For many newcomers in Alberta struggling to find jobs in their fields, returning to their country of origin isn’t an option, so they take survival jobs in low-paying occupations in hospitality, health care or in the gig economy.

As a result, the median individual income of immigrants landed between 2010 and 2019 ranges between $28,000 to $42,800 — and this is not for a lack of skills and qualifications.

“The majority of people are economic class immigrants,” Lee Yuen says of newcomers to Alberta. “They’re here because they have a skill set that the federal and provincial governments say meets the requirements. The problem is that we as a society gatekeep. We say, ‘No, if you don’t have Canadian credentials, if you don’t have Canadian experience, you can’t work.’”

In Alberta, newcomers are twice as likely to have obtained a bachelor’s degree or higher than those born in Canada, yet their median employment income remains 30 per cent lower.

Even immigrants who study in Canada lag behind their local peers.

“If we actually had all of the newcomers in the positions that they’re supposed to be in, then, from a purely economic standpoint, we’d have a higher quality of life,” Lee Yuen says.

“Because those people are going to pay more taxes, people are going to be more in the community, they’re going to give more to charity and volunteer — because they’d have the time and the energy to do that.”

Canada’s referral culture

Some argue that the reason for these disparities can be explained by difficulties immigrants face integrating into Canada’s work culture, which favours referrals.

Zachary Novak, founder of Careers in Technology and Innovation, a networking startup for tech workers in Calgary, believes that many immigrants pay little regard to cultural fit when looking for work.

“They are very focused on skills fit and not focused on values and culture fit, and purpose and mission,” Novak says. “They just want any job that they’re skilled for, [but] the people that get jobs in tech are really focused on which companies fit [them] really well.”

In addition, building trust with hiring managers is essential to get a chance in the Canadian market, Novak told The Tyee, comparing the eagerness of newcomers in landing a job offer to someone proposing during a first date. “You’re gonna scare the person off.”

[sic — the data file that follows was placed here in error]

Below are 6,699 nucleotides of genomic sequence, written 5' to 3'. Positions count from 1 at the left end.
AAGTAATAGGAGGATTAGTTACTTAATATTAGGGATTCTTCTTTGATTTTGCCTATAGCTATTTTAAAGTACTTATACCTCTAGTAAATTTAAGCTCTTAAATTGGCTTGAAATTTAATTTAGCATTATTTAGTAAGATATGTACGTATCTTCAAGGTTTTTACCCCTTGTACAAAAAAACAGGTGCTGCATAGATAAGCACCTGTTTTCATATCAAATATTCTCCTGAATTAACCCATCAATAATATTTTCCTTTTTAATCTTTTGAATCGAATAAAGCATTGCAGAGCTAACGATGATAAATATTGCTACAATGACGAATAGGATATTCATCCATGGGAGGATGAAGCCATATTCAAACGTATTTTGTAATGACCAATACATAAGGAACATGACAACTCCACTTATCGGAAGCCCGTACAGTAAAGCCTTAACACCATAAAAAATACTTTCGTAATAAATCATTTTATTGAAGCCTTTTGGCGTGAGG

Learning the nuances of a foreign work culture can take many years, however — so what are skilled immigrants expected to do in the meantime?

“If you have to get a job that pays the bills, fine,” Novak says about taking survival jobs such as driving an Uber. He suggests immigrants should volunteer their time in activities that show their leadership skills.

But in an inequitable society, survival jobs often turn into a long-term career for many immigrants.

According to Lee Yuen, the adversities newcomers face drive them into a crisis situation where they have to sacrifice their career aspirations to provide for their families.

“That is the lived reality of every immigrant that is in this position,” she says. “It’s not because they’ve given up.”

‘It takes a village to create a village’

Because Danielle Smith is known for making racially insensitive remarks and has cited antisemitic conspiracy theories, it might be tempting to shrug off Alberta’s current immigration policies as ones inherent to conservative views and policies.

But research shows that the so-called Alberta advantage doesn’t benefit all Albertans equally — disparities between race, class and gender are clear, and will continue even if the NDP takes office, if the party does not take action.

The capacity of immigrants to succeed in Canada, to be “resilient,” is often approached as an individual process. But immigration is a team effort.

“It takes a village to create a village,” Lee Yuen says.

According to Shields, the resilience of immigrants shouldn’t be based on their capacity to endure hardship.

“What we need to think more about is the idea of social resilience. We have much better outcomes when we have the institutional supports for people that allow them to adapt. None of us are individuals that face all of our problems in a totally isolated way — we need an integrated system that provides supports along the way.”

While both the UCP and the NDP recognize the need to increase funding for settlement agencies, this is only part of the solution.

Alberta lacks public policies and programs to fully support the success of newcomers, such as guidelines to ensure that access to regulated professions remains unbiased (Alberta’s Fair Registration Practices Act focuses on the “objectivity” of regulating bodies, for example) and training programs that enable hiring managers to look past a candidate’s foreign accent or hard-to-pronounce name.

“We need to do a lot better in terms of education [and] awareness for people who are in human resources,” Lee Yuen says.

“They focus too much on diversity, equity and inclusion as if it’s a proportional representation. Yes, we should be reflective of the general population, but that’s not the only piece. The other piece is around finding where the gatekeeping is happening, finding where the actual bottlenecks are.”  [Tyee]